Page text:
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NATO Air Policing

NATO Air Policing is a collective defence mission to ensure the integrity of Allies' airspace and to protect Alliance nations by maintaining continuous a 24/7 Air Policing. The mission involves the use of the Air Surveillance and Control System (ASACS), Air Command and Control (Air C2) and fighter interceptor aircraft.

These assets respond to military and civilian aircraft that do not follow international flight regulations and approach or fly near Allies' airspace. Examples are failing to identify themselves, communicate with air traffic control, or file flight plans. In such cases, NATO forces are authorised to approach the aircraft in order to identify it, establish communication if possible, and take follow-on actions if appropriate.

Air Policing Evolution
NATO Air Policing was created in the 1960s, as an integrated air defence structure and system, combining national and NATO assets. This allowed the nations to increase the effectiveness of individual air defence systems when protecting NATO airspace.

For NATO nations that do not have the necessary air capabilities (Albania, Estonia, Iceland, Latvia, Lithuania, Luxembourg, Montenegro, North-Macedonia and Slovenia), agreements exist to ensure a single standard of airspace security within SACEUR's area of responsibility. In the Baltic States, Air Policing capabilities were established through the deployment of NATO fighter aircraft to Šiauliai Air Base, in Lithuania, in Apr. 2004. 17 NATO nations have participated in this mission so far. Since 2004, Slovenia's airspace is covered by both Italy and Hungary. In 2009, it was agreed that Albanian airspace would be covered by Italy and Greece.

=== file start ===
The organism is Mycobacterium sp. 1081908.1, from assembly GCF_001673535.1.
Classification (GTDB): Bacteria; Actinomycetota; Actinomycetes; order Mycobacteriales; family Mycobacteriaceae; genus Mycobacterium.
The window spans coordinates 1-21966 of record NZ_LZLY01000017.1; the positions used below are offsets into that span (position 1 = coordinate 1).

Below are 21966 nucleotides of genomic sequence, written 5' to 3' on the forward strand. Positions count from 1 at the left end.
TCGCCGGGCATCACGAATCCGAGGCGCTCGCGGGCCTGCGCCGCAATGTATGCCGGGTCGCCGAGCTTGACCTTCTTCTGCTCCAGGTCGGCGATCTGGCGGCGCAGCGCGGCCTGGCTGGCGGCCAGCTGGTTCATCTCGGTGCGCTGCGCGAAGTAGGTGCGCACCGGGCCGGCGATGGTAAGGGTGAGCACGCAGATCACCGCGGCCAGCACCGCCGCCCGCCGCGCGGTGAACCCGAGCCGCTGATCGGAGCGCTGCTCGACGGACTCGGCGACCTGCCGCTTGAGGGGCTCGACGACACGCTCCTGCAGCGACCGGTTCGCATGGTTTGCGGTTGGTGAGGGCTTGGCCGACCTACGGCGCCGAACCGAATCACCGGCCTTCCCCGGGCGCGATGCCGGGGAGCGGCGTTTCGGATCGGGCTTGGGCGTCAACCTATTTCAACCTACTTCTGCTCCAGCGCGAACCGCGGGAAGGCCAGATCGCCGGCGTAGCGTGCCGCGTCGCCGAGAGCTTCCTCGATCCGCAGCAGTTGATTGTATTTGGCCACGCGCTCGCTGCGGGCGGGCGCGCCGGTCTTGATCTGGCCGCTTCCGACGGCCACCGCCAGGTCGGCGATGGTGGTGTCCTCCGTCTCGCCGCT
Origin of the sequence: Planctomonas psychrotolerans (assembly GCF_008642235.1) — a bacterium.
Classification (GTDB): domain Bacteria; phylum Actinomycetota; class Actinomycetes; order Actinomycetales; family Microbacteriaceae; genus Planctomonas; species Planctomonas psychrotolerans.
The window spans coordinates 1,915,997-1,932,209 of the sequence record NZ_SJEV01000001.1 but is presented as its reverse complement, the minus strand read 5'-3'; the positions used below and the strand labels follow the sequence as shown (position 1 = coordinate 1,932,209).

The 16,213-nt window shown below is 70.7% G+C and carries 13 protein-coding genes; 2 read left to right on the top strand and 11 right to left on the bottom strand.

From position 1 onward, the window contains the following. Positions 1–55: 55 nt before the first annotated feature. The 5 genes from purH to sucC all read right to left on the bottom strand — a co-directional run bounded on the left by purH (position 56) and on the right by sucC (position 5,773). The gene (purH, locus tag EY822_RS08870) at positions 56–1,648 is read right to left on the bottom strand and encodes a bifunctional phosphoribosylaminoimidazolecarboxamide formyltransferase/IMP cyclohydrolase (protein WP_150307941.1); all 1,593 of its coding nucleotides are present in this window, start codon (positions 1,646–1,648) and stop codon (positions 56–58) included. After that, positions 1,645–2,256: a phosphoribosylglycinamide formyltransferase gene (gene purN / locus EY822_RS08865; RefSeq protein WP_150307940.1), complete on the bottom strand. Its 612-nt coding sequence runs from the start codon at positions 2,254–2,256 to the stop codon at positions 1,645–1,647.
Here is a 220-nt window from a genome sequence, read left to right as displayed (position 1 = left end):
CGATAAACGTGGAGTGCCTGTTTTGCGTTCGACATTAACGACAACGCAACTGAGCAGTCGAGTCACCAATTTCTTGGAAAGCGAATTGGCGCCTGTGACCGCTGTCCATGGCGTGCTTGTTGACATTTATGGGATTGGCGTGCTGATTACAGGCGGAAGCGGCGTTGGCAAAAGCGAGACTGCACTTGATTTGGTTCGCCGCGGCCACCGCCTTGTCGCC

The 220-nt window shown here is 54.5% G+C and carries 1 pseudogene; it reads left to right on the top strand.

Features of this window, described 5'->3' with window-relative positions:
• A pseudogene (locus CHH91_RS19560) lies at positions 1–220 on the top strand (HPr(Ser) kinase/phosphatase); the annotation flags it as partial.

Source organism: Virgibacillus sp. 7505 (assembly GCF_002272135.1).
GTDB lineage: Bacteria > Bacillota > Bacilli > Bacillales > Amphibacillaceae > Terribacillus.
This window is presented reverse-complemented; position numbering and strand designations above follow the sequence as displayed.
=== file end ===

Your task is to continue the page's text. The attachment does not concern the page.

In 2014, the Alliance started enhanced Air Policing or eAP in the north and in the south as part of NATO's Assurance Measures; at the time, these measures were implemented with the goal to demonstrate the collective resolve of Allies, demonstrate the defensive nature of NATO and deter Russia from aggression or the threat of aggression against NATO Allies. 

Since then, Allied fighter jet detachments have continuously augmented the Baltic Air Policing (BAP) mission under the eAP concept in the north. The lead nation is always at Šiauliai, Lithuania, while augmenting nations fly out of Ämari, Estonia and/or Malbork, Poland. In the south, Allies have deployed their fighters to Bulgaria and Romania flying NATO Air Policing missions alongside Bulgarian and Romanian fighters.

Since Jan. 1, 2017, there has been a new Air Policing arrangement for the airspace of Belgium, the Netherlands and Luxembourg (BENELUX). The arrangement coordinated among the three Allies cover a common area of interest, the airspace of BENELUX and include provision for border-crossing activities of aircraft assigned to NATO Air Policing.

In response to Russia's invasion of Ukraine since end of Feb. 2022, NATO has substantially increased the number of fighter jets on alert across eastern Europe. Their presence helps to shield NATO against any possible aggression. Several dozen fighter jets are on alert at all time to response to possible airspace violations and to deter aggression.

Allied fighters take off from their home bases, forward deployment bases – including in the Baltic countries - and aircraft carriers flying Air Patrol missions along the Alliance's eastern flank. Allied Air Command integrates the Allied air forces' fighters, air-to-air refuelling and transport aircraft as well as Allied and NATO Airborne Warning and Control System (AWACS) platforms into the standing arrangements to safeguard the skies above the Allies. These assets enable NATO to patrol the Allied airspace and have 24/7 situational awareness above NATO and adjacent territory.

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